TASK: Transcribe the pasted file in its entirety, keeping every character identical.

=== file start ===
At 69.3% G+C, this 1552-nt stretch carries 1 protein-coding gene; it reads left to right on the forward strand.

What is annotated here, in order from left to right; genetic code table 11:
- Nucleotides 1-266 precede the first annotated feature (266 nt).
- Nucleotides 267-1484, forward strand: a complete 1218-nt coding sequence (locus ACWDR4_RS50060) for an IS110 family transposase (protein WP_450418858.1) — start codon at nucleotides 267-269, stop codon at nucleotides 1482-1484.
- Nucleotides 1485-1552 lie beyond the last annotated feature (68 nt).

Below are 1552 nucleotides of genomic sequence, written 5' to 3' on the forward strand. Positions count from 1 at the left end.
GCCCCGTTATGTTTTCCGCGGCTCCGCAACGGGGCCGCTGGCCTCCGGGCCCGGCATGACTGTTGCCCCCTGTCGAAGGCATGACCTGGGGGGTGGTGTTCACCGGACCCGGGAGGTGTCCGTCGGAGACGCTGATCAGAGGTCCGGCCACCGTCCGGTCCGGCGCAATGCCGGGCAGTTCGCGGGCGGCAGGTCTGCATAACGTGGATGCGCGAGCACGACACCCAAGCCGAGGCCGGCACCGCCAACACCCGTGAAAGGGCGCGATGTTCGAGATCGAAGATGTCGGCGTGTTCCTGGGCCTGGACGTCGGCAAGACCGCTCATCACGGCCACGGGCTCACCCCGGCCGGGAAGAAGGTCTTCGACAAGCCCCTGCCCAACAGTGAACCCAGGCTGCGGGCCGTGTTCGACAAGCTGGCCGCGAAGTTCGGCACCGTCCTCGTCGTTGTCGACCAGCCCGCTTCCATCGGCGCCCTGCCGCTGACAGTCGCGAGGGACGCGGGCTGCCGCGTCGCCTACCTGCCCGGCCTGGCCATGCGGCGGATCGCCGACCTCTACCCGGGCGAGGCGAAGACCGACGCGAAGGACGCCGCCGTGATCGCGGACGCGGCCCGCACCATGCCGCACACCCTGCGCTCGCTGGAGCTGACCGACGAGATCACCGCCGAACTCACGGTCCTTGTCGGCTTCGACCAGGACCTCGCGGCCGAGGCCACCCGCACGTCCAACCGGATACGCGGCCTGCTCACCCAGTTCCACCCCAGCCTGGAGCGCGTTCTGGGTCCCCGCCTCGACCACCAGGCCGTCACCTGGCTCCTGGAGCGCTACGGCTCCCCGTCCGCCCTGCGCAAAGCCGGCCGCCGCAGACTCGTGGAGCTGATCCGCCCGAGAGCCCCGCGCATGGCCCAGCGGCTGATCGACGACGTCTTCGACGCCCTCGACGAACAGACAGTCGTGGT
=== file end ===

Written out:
At 69.3% G+C, this 1552-nt stretch carries 1 protein-coding gene; it reads left to right on the forward strand.

What is annotated here, in order from left to right; genetic code table 11:
- Nucleotides 1-266 precede the first annotated feature (266 nt).
- Nucleotides 267-1484, forward strand: a complete 1218-nt coding sequence (locus ACWDR4_RS50060) for an IS110 family transposase (protein WP_450418858.1) — start codon at nucleotides 267-269, stop codon at nucleotides 1482-1484.
- Nucleotides 1485-1552 lie beyond the last annotated feature (68 nt).

Below are 1552 nucleotides of genomic sequence, written 5' to 3' on the forward strand. Positions count from 1 at the left end.
GCCCCGTTATGTTTTCCGCGGCTCCGCAACGGGGCCGCTGGCCTCCGGGCCCGGCATGACTGTTGCCCCCTGTCGAAGGCATGACCTGGGGGGTGGTGTTCACCGGACCCGGGAGGTGTCCGTCGGAGACGCTGATCAGAGGTCCGGCCACCGTCCGGTCCGGCGCAATGCCGGGCAGTTCGCGGGCGGCAGGTCTGCATAACGTGGATGCGCGAGCACGACACCCAAGCCGAGGCCGGCACCGCCAACACCCGTGAAAGGGCGCGATGTTCGAGATCGAAGATGTCGGCGTGTTCCTGGGCCTGGACGTCGGCAAGACCGCTCATCACGGCCACGGGCTCACCCCGGCCGGGAAGAAGGTCTTCGACAAGCCCCTGCCCAACAGTGAACCCAGGCTGCGGGCCGTGTTCGACAAGCTGGCCGCGAAGTTCGGCACCGTCCTCGTCGTTGTCGACCAGCCCGCTTCCATCGGCGCCCTGCCGCTGACAGTCGCGAGGGACGCGGGCTGCCGCGTCGCCTACCTGCCCGGCCTGGCCATGCGGCGGATCGCCGACCTCTACCCGGGCGAGGCGAAGACCGACGCGAAGGACGCCGCCGTGATCGCGGACGCGGCCCGCACCATGCCGCACACCCTGCGCTCGCTGGAGCTGACCGACGAGATCACCGCCGAACTCACGGTCCTTGTCGGCTTCGACCAGGACCTCGCGGCCGAGGCCACCCGCACGTCCAACCGGATACGCGGCCTGCTCACCCAGTTCCACCCCAGCCTGGAGCGCGTTCTGGGTCCCCGCCTCGACCACCAGGCCGTCACCTGGCTCCTGGAGCGCTACGGCTCCCCGTCCGCCCTGCGCAAAGCCGGCCGCCGCAGACTCGTGGAGCTGATCCGCCCGAGAGCCCCGCGCATGGCCCAGCGGCTGATCGACGACGTCTTCGACGCCCTCGACGAACAGACAGTCGTGGT